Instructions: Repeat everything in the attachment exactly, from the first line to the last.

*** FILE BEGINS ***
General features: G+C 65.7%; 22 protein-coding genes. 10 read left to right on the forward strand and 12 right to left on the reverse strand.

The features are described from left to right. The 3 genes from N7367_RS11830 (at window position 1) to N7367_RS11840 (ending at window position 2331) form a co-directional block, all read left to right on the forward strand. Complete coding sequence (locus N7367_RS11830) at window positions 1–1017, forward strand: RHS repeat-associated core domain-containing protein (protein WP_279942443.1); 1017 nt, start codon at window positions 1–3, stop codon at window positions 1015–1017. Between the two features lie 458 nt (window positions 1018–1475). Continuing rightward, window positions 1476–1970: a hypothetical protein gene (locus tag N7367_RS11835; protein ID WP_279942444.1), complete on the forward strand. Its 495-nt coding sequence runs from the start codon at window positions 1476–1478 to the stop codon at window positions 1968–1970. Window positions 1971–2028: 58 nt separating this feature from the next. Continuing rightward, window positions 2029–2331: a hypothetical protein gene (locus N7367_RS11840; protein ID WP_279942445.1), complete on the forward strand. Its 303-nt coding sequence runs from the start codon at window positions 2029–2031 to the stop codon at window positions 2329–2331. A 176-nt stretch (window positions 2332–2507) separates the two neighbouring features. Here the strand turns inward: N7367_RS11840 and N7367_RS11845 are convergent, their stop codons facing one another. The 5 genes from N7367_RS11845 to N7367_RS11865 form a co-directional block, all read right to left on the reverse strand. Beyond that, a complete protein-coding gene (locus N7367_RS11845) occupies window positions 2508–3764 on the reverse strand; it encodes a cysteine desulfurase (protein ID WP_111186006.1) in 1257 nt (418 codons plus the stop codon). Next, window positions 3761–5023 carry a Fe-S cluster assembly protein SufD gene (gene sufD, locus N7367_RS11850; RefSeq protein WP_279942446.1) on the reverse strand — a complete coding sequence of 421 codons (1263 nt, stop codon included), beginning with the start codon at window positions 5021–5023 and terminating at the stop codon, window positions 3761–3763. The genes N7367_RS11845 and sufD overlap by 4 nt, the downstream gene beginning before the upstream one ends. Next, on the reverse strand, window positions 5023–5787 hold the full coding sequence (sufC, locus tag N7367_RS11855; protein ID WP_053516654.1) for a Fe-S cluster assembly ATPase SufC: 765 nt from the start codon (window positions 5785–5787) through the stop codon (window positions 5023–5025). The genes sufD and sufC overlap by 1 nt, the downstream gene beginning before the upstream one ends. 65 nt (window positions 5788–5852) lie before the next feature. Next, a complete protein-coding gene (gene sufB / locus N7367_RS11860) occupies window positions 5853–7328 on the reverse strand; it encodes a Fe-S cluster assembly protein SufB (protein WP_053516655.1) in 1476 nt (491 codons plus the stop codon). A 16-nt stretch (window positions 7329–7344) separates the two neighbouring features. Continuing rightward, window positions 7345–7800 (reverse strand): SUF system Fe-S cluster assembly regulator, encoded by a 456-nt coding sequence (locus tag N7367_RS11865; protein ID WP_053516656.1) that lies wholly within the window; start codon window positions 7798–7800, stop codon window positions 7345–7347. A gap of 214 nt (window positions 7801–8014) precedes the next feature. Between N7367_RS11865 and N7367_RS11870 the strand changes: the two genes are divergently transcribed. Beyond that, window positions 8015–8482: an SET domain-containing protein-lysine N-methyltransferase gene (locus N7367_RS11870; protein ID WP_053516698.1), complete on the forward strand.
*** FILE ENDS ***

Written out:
General features: G+C 65.7%; 22 protein-coding genes. 10 read left to right on the forward strand and 12 right to left on the reverse strand.

The features are described from left to right. The 3 genes from N7367_RS11830 (at window position 1) to N7367_RS11840 (ending at window position 2331) form a co-directional block, all read left to right on the forward strand. Complete coding sequence (locus N7367_RS11830) at window positions 1–1017, forward strand: RHS repeat-associated core domain-containing protein (protein WP_279942443.1); 1017 nt, start codon at window positions 1–3, stop codon at window positions 1015–1017. Between the two features lie 458 nt (window positions 1018–1475). Continuing rightward, window positions 1476–1970: a hypothetical protein gene (locus tag N7367_RS11835; protein ID WP_279942444.1), complete on the forward strand. Its 495-nt coding sequence runs from the start codon at window positions 1476–1478 to the stop codon at window positions 1968–1970. Window positions 1971–2028: 58 nt separating this feature from the next. Continuing rightward, window positions 2029–2331: a hypothetical protein gene (locus N7367_RS11840; protein ID WP_279942445.1), complete on the forward strand. Its 303-nt coding sequence runs from the start codon at window positions 2029–2031 to the stop codon at window positions 2329–2331. A 176-nt stretch (window positions 2332–2507) separates the two neighbouring features. Here the strand turns inward: N7367_RS11840 and N7367_RS11845 are convergent, their stop codons facing one another. The 5 genes from N7367_RS11845 to N7367_RS11865 form a co-directional block, all read right to left on the reverse strand. Beyond that, a complete protein-coding gene (locus N7367_RS11845) occupies window positions 2508–3764 on the reverse strand; it encodes a cysteine desulfurase (protein ID WP_111186006.1) in 1257 nt (418 codons plus the stop codon). Next, window positions 3761–5023 carry a Fe-S cluster assembly protein SufD gene (gene sufD, locus N7367_RS11850; RefSeq protein WP_279942446.1) on the reverse strand — a complete coding sequence of 421 codons (1263 nt, stop codon included), beginning with the start codon at window positions 5021–5023 and terminating at the stop codon, window positions 3761–3763. The genes N7367_RS11845 and sufD overlap by 4 nt, the downstream gene beginning before the upstream one ends. Next, on the reverse strand, window positions 5023–5787 hold the full coding sequence (sufC, locus tag N7367_RS11855; protein ID WP_053516654.1) for a Fe-S cluster assembly ATPase SufC: 765 nt from the start codon (window positions 5785–5787) through the stop codon (window positions 5023–5025). The genes sufD and sufC overlap by 1 nt, the downstream gene beginning before the upstream one ends. 65 nt (window positions 5788–5852) lie before the next feature. Next, a complete protein-coding gene (gene sufB / locus N7367_RS11860) occupies window positions 5853–7328 on the reverse strand; it encodes a Fe-S cluster assembly protein SufB (protein WP_053516655.1) in 1476 nt (491 codons plus the stop codon). A 16-nt stretch (window positions 7329–7344) separates the two neighbouring features. Continuing rightward, window positions 7345–7800 (reverse strand): SUF system Fe-S cluster assembly regulator, encoded by a 456-nt coding sequence (locus tag N7367_RS11865; protein ID WP_053516656.1) that lies wholly within the window; start codon window positions 7798–7800, stop codon window positions 7345–7347. A gap of 214 nt (window positions 7801–8014) precedes the next feature. Between N7367_RS11865 and N7367_RS11870 the strand changes: the two genes are divergently transcribed. Beyond that, window positions 8015–8482: an SET domain-containing protein-lysine N-methyltransferase gene (locus N7367_RS11870; protein ID WP_053516698.1), complete on the forward strand.